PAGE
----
This was the worst looking speaker of the group, which is something that wouldn’t bother me as much if the sound blew me away. Is that what happened? Unfortunately, no, it did not. I’ll start with their strengths: sheer dynamics. These speakers will effortlessly play to reference levels and then some; your ears will give out before the Triple 12’s do. They showed zero signs of stress or strain on the loud dynamic swings and just kept doing their thing. Unfortunately that “thing” wasn’t much to my liking. The Triple 12’s are designed to be paired with subwoofers, and it likely partly contributed to my impressions. With that said the midrange was thin and had no body. The human voice sounded like something artificially created in a studio. Yes, the midrange went loud without distortion, but instruments and vocal tone was all wrong. Everything was pitched way up and was inaccurate and piercing with many songs. The tweeter, a coaxial design if I recall, didn’t help in this regard. It was bright, shrill and way too “in your face.” The controlled directivity of the design didn’t allow for a soundstage or imaging to occur past the speaker boundaries. I understand the reason for this design and realize it is a trade-off, but music suffered due to this. The overall harsh, thin and bright sound of the Triple 12’s made them completely un-enjoyable for me, and thus are the reason I ranked them last during our listening sessions. Like my wife (and a few others), they drove me from the room. Had they been crossed to a subwoofer (or two or three or four
) they may have sounded a bit smoother, but it would not have changed the tonality of voices and instruments. However, I have no doubt they’ll leave you draw dropped when watching movies at reference levels; they killed when Jeff hooked them back up a second time paired with Terry’s dual LMS subwoofers. Finally, it is worth mentioning that the JTR’s are so high in sensitivity that Terry’s subwoofers couldn’t even come close to keeping up; the subwoofer became unusable with his preamp for music because they were 11-12dB lower in output than the Triple 12’s, even with the amplifier gains maxed and the BFD’s operating level changed from -10 (home recording) to studio level (+4). This is a complete deal breaker for me, even though a receiver can be used to turn down the output of the speakers. I really like Jeff and he was a blast to meet and talk to, so I feel terrible for giving an honest impression. But, as my wife told me,” You said I had to be honest, so you had better be too.” She’s right.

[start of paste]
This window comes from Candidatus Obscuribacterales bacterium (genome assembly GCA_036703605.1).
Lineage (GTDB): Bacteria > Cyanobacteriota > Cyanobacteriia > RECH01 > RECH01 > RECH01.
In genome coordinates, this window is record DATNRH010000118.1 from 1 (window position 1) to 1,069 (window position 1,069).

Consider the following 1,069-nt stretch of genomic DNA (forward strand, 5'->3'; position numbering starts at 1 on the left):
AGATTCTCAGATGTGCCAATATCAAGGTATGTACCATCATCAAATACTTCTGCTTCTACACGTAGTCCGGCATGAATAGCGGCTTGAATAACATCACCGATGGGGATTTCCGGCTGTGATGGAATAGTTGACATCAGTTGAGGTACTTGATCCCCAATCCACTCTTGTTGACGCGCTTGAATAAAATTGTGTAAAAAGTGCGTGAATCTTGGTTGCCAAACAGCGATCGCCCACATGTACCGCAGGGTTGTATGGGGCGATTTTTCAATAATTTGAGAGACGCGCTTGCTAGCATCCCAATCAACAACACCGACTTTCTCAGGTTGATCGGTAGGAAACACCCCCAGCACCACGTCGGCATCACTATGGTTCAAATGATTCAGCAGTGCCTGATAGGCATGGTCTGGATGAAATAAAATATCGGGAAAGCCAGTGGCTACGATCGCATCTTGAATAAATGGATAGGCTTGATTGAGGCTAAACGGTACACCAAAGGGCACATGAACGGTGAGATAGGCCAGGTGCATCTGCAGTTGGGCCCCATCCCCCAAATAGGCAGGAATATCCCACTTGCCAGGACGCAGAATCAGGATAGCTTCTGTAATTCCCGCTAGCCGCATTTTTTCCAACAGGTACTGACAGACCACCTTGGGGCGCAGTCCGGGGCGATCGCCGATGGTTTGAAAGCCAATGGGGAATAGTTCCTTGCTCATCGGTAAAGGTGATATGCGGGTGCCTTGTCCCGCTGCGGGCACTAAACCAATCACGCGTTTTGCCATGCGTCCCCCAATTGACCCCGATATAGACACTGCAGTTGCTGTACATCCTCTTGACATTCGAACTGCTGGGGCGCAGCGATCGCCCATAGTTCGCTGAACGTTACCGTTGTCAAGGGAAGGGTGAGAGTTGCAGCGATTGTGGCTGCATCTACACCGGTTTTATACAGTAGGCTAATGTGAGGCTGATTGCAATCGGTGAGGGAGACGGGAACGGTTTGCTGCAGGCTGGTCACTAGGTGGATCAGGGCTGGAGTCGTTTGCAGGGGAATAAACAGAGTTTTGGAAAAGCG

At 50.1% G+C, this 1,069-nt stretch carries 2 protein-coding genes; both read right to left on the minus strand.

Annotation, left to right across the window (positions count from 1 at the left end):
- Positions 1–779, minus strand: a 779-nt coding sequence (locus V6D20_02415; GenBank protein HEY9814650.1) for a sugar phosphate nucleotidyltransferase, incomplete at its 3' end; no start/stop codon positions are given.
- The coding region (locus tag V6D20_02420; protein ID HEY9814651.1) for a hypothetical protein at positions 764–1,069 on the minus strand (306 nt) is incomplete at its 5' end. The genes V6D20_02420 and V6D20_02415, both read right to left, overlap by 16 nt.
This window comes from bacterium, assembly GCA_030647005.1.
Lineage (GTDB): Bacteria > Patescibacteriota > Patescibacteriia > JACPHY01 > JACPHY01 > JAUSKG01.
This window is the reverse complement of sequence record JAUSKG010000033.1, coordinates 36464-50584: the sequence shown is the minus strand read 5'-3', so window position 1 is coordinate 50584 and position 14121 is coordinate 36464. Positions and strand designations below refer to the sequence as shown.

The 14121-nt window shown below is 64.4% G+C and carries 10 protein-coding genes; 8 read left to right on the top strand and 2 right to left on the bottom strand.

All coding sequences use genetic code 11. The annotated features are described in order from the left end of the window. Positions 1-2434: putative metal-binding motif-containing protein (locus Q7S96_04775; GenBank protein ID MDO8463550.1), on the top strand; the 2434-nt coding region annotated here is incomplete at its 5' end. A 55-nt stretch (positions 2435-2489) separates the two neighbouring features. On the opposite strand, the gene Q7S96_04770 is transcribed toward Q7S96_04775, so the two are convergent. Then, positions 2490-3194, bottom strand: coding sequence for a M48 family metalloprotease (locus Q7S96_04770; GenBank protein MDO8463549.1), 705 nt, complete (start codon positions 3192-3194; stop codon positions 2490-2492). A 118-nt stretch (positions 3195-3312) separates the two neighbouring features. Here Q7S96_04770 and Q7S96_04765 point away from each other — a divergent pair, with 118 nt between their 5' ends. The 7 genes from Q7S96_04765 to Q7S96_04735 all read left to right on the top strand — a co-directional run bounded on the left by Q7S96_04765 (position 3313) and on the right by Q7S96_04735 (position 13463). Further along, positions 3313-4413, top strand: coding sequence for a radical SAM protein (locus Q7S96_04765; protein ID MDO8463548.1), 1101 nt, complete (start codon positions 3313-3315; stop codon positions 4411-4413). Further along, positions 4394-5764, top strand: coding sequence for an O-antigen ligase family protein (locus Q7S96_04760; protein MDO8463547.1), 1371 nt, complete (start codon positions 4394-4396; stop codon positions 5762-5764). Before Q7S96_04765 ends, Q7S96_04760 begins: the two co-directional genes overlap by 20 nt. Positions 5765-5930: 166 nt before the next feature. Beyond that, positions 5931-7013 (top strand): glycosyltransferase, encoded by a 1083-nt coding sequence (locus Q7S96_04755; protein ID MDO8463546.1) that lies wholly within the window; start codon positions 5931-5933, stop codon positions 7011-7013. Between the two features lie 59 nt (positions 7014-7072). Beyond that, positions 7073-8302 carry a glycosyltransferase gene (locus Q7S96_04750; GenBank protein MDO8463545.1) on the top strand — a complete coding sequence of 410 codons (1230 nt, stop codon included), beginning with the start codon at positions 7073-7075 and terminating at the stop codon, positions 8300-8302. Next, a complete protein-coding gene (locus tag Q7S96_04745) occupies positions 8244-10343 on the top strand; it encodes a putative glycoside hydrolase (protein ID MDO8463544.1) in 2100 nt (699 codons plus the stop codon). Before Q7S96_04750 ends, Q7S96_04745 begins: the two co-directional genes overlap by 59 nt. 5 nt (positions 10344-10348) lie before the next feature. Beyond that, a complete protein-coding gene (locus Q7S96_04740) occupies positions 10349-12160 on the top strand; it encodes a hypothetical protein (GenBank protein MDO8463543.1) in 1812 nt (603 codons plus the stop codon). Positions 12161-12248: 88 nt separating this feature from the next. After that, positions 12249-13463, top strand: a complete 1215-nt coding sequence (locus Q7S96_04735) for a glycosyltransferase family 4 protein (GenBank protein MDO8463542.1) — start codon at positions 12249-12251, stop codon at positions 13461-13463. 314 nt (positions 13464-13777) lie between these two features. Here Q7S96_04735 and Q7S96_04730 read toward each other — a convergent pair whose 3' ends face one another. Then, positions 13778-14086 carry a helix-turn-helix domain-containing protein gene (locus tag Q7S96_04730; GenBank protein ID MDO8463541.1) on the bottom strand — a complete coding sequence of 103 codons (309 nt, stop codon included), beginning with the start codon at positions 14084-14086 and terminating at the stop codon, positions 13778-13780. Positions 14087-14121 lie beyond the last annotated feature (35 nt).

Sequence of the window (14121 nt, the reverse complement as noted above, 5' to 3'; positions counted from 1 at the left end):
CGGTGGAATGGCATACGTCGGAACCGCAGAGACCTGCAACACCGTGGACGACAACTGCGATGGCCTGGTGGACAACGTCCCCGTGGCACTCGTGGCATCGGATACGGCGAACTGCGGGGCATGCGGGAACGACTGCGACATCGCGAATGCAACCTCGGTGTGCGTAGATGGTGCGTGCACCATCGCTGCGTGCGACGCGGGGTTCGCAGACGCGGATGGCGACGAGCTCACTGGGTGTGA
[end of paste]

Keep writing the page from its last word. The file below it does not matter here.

I’ve heard these ten million times, and I love them every time. Yes, I am biased again. They showed no stress or strain to my ears except in the “boom boom” track we played (which was loud). I personally think my SongTower’s offer 95% of what the HT2-TL’s do when crossed over to subwoofers, but today we ran full range, so that number decreased to 75-80%. The difference in bass output was very apparent, especially since the Veracity’s excited the 40ish Hz room mode with a lot more authority. Nonetheless, these speakers never fail to impress me. They didn’t distort at times like my SongTower’s. The midrange is super clean, the bass is impactful and full bodied without bloat, and the highs are detailed and airy without being fatiguing. Having the opportunity to hear these again was no big deal for me, but being able to compare them to six others speakers was a treat. With that said, my impressions have not changed, and I still haven’t heard a speaker under $8000 best the HT2-TL’s over all; they are the real deal and a bargain for the money. The Veracity HT2-TL was my second favorite speaker today.